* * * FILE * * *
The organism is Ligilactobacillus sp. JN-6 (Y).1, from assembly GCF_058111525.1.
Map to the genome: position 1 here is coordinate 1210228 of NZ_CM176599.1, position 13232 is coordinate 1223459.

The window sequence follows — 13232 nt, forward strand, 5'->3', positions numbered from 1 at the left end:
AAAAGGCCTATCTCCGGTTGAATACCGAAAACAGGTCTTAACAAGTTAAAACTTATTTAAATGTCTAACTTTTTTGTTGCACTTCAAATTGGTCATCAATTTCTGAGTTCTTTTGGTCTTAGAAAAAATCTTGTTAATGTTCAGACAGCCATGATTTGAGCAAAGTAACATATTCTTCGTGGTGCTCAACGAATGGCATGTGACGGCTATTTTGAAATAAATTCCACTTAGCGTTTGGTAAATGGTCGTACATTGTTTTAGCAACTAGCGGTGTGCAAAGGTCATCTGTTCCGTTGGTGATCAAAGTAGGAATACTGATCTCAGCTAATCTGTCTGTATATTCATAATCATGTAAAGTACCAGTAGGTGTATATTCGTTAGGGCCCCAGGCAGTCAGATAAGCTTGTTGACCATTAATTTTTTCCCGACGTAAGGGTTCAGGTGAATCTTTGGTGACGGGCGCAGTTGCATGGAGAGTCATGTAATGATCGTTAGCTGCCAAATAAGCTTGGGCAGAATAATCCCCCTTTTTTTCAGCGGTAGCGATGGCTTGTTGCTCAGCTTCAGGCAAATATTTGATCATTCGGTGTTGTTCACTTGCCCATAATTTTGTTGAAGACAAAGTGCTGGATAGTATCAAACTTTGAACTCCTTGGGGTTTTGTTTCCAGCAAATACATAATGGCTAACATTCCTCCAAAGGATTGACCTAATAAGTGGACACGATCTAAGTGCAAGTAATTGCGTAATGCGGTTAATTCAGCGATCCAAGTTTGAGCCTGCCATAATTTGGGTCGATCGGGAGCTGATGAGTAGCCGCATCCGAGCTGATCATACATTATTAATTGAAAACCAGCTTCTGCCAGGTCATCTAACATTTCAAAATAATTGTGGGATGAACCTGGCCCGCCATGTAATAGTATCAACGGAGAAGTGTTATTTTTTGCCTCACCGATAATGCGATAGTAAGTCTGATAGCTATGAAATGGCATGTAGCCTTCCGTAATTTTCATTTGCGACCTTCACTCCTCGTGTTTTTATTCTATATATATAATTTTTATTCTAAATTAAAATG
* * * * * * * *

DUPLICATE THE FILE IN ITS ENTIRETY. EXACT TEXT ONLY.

The organism is Ligilactobacillus sp. JN-6 (Y).1, from assembly GCF_058111525.1.
Map to the genome: position 1 here is coordinate 1210228 of NZ_CM176599.1, position 13232 is coordinate 1223459.

The window sequence follows — 13232 nt, forward strand, 5'->3', positions numbered from 1 at the left end:
AAAAGGCCTATCTCCGGTTGAATACCGAAAACAGGTCTTAACAAGTTAAAACTTATTTAAATGTCTAACTTTTTTGTTGCACTTCAAATTGGTCATCAATTTCTGAGTTCTTTTGGTCTTAGAAAAAATCTTGTTAATGTTCAGACAGCCATGATTTGAGCAAAGTAACATATTCTTCGTGGTGCTCAACGAATGGCATGTGACGGCTATTTTGAAATAAATTCCACTTAGCGTTTGGTAAATGGTCGTACATTGTTTTAGCAACTAGCGGTGTGCAAAGGTCATCTGTTCCGTTGGTGATCAAAGTAGGAATACTGATCTCAGCTAATCTGTCTGTATATTCATAATCATGTAAAGTACCAGTAGGTGTATATTCGTTAGGGCCCCAGGCAGTCAGATAAGCTTGTTGACCATTAATTTTTTCCCGACGTAAGGGTTCAGGTGAATCTTTGGTGACGGGCGCAGTTGCATGGAGAGTCATGTAATGATCGTTAGCTGCCAAATAAGCTTGGGCAGAATAATCCCCCTTTTTTTCAGCGGTAGCGATGGCTTGTTGCTCAGCTTCAGGCAAATATTTGATCATTCGGTGTTGTTCACTTGCCCATAATTTTGTTGAAGACAAAGTGCTGGATAGTATCAAACTTTGAACTCCTTGGGGTTTTGTTTCCAGCAAATACATAATGGCTAACATTCCTCCAAAGGATTGACCTAATAAGTGGACACGATCTAAGTGCAAGTAATTGCGTAATGCGGTTAATTCAGCGATCCAAGTTTGAGCCTGCCATAATTTGGGTCGATCGGGAGCTGATGAGTAGCCGCATCCGAGCTGATCATACATTATTAATTGAAAACCAGCTTCTGCCAGGTCATCTAACATTTCAAAATAATTGTGGGATGAACCTGGCCCGCCATGTAATAGTATCAACGGAGAAGTGTTATTTTTTGCCTCACCGATAATGCGATAGTAAGTCTGATAGCTATGAAATGGCATGTAGCCTTCCGTAATTTTCATTTGCGACCTTCACTCCTCGTGTTTTTATTCTATATATATAATTTTTATTCTAAATTAAAATG